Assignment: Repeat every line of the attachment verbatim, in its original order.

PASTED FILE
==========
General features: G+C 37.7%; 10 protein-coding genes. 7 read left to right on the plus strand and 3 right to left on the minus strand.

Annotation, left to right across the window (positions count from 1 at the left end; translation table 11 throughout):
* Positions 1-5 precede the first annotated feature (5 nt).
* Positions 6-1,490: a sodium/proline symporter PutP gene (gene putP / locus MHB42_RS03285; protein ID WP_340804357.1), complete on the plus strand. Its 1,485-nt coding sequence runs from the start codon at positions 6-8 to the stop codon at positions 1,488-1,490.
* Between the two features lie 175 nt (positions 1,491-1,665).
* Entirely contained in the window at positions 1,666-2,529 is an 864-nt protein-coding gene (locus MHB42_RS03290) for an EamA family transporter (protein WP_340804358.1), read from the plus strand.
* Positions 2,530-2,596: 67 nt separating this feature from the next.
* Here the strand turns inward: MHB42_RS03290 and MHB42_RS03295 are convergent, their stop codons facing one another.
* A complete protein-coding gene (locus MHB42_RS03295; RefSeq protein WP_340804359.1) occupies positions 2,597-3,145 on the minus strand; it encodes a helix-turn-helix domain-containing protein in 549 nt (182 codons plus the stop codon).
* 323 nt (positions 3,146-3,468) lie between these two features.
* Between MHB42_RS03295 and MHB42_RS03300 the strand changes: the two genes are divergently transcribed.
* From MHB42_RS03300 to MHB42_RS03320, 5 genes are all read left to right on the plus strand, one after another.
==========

General features: G+C 37.7%; 10 protein-coding genes. 7 read left to right on the plus strand and 3 right to left on the minus strand.

Annotation, left to right across the window (positions count from 1 at the left end; translation table 11 throughout):
* Positions 1-5 precede the first annotated feature (5 nt).
* Positions 6-1,490: a sodium/proline symporter PutP gene (gene putP / locus MHB42_RS03285; protein ID WP_340804357.1), complete on the plus strand. Its 1,485-nt coding sequence runs from the start codon at positions 6-8 to the stop codon at positions 1,488-1,490.
* Between the two features lie 175 nt (positions 1,491-1,665).
* Entirely contained in the window at positions 1,666-2,529 is an 864-nt protein-coding gene (locus MHB42_RS03290) for an EamA family transporter (protein WP_340804358.1), read from the plus strand.
* Positions 2,530-2,596: 67 nt separating this feature from the next.
* Here the strand turns inward: MHB42_RS03290 and MHB42_RS03295 are convergent, their stop codons facing one another.
* A complete protein-coding gene (locus MHB42_RS03295; RefSeq protein WP_340804359.1) occupies positions 2,597-3,145 on the minus strand; it encodes a helix-turn-helix domain-containing protein in 549 nt (182 codons plus the stop codon).
* 323 nt (positions 3,146-3,468) lie between these two features.
* Between MHB42_RS03295 and MHB42_RS03300 the strand changes: the two genes are divergently transcribed.
* From MHB42_RS03300 to MHB42_RS03320, 5 genes are all read left to right on the plus strand, one after another.